Minden Press-Herald

Sep 30th

Fast-growing crime business

Although slavery was abolished in 1863, modern-day slavery exists in the form of human sex trafficking and children are at risk.

"Nine times out of 10, the children are runaways that are looking for basic necessities such as food, shelter and love," said Det. Capt. Dustin Reynolds of Webster Parish Sheriff's Office. "The 'pimp' will exploit their situation."

According to Federal Bureau of Investigations and The National Report on Domestic Minor Sex Trafficking, the average age of a trafficked victim is 12 to 14 years old. Children are the growing number of "products" that are in "demand."

Victims can be recruited from normal middle-class homes, as well.

Another common factor is the history of child physical and sexual abuse in the home or extended family.

"Underage child prostitutes are sought after by a specific clientele that will pay for that specific child," Reynolds said.

He believes the Internet is the gateway to pornography, which usually leads to other avenues of heightened satisfaction for the perpetrator such as child pornography, and can lead into other illegal acts.

"There are a lot of studies out there that indicate that pornography leads to other things," Reynolds said. "Basically, when that is not gratifying enough, something else has to 'raise the bar.' For a lot of people I have interviewed and arrested, pornography has been a gateway then it progressed into looking at child pornography. Then they (perpetrators) started looking for a child.

"Threats of physical abuse and psychological use along with drugs are used by pimps to get the 'prostitute' to stay," he continued.

Sex trafficking is defined as the recruitment, harboring, transportation, provision, or obtaining a person by force, fraud or coercion in order that a commercial sex act can be induced where the person is under 18 years of age.

According to the FBI, sex trafficking is the fastest-growing business of organized crime and sex trafficking does not need to involve actual movement of the victim.

"We have run into instances in Shreveport-Bossier and in the major surrounding cities like Dallas, Little Rock, Baton Rouge or New Orleans," Reynolds said, speaking of local sex trafficking.

According to the Trafficking Victims Protection Act of 2000, the age of the victim is the critical issue. There is no requirement to prove force, fraud, or coercion was used if the victim is under 18 years of age.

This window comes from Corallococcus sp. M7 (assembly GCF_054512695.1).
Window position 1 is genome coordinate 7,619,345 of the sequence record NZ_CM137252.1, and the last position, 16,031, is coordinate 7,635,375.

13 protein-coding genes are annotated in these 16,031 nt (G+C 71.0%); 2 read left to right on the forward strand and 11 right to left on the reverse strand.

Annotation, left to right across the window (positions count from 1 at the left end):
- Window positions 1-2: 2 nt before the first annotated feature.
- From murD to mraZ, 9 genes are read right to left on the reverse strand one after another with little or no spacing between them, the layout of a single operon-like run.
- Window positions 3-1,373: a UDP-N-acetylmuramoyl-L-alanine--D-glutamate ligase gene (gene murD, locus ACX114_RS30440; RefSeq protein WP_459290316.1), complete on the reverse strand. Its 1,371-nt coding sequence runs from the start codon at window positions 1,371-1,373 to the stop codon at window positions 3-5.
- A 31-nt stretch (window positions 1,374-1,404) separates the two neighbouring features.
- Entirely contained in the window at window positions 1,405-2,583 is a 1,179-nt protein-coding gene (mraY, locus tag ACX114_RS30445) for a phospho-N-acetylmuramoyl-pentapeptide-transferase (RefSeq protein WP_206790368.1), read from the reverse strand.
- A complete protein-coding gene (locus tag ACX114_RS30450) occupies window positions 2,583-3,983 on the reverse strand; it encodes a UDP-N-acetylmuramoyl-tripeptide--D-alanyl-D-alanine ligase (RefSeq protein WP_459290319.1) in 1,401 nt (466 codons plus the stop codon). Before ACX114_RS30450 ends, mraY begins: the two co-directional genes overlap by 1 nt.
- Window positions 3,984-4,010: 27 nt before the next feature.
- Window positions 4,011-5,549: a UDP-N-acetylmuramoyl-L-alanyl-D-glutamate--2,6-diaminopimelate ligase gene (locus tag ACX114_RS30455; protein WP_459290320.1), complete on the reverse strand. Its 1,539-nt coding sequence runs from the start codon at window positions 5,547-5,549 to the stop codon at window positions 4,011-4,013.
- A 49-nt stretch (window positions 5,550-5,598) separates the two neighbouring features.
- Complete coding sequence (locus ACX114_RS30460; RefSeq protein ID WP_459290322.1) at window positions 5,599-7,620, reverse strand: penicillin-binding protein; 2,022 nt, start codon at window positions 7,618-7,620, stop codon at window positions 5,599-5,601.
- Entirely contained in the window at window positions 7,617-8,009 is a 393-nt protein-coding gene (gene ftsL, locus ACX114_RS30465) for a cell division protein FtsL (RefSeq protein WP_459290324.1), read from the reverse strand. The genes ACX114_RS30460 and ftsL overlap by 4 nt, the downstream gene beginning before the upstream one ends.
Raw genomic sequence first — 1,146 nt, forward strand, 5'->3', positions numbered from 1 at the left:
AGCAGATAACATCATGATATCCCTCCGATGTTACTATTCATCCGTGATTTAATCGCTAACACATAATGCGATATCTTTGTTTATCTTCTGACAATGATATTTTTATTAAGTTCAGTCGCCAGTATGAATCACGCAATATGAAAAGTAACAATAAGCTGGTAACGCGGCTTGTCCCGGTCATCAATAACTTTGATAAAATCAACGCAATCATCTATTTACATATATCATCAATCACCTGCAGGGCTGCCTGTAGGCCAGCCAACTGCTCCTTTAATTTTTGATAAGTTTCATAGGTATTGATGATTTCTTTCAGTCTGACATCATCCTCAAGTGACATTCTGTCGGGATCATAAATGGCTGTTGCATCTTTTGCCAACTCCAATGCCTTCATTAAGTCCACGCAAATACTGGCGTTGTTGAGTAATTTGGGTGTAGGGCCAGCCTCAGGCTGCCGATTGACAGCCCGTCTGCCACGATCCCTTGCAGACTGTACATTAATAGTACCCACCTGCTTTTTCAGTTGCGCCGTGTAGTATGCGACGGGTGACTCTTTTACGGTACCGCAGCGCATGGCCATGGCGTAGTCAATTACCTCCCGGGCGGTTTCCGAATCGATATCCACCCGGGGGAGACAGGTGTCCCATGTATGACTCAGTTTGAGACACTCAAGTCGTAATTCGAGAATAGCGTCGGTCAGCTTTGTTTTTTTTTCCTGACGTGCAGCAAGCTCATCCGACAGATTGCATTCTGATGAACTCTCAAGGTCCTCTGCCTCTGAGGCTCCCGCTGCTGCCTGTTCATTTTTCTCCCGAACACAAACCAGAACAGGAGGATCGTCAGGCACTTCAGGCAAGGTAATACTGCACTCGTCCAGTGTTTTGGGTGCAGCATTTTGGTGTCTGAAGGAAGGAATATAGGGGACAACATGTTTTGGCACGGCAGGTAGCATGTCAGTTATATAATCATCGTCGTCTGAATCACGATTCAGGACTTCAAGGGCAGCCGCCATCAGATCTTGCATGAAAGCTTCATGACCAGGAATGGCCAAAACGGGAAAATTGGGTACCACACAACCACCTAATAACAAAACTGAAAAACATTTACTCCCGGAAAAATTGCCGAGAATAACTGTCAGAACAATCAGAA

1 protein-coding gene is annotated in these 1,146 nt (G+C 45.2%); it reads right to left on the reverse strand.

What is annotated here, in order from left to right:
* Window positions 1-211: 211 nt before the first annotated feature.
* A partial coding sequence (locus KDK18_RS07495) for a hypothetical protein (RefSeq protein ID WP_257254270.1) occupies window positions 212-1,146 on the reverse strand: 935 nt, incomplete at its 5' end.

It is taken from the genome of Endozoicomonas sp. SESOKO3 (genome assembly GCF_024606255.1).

Traffickers move victims like products to the markets to satisfy the demand. The buyer views the victim as a dehumanized product for immediate consumption and disposal.
'Prostitutes' are essentially sex slaves as the Traffickers (pimps) use force, emotional tactics, forced drug abuse and financial methods to control their victims, said a spokesperson with the FBI.

According to The National Report on Domestic Minor Sex Trafficking, the term "child prostitution" implies a concept of choice, evoking a preconceived notion of what happens to these youth and the circumstances surrounding a situation of commercial sex acts.

Reynolds urges parents to communicate with their children, have family nights, keep the computer in a central public location in the home and have a parental lock on the television for appropriate ratings and channel blocks for children.

"If you give a child or juvenile private access to a computer in their room, they will be more tempted to look at pornography without supervision," he said.

"Communication is key," Reynolds continued. "Talking to children and explaining to them and tell them not to be embarrassed to ask if they have a question or are uncomfortable with something."

Reynolds also feels it is important that parents explain to their children the reasons why they have to tell them "no" and explain the circumstances of things that could happen to them.

"You can have the best kid in the world and they can be the victim of manipulation," Reynolds said.






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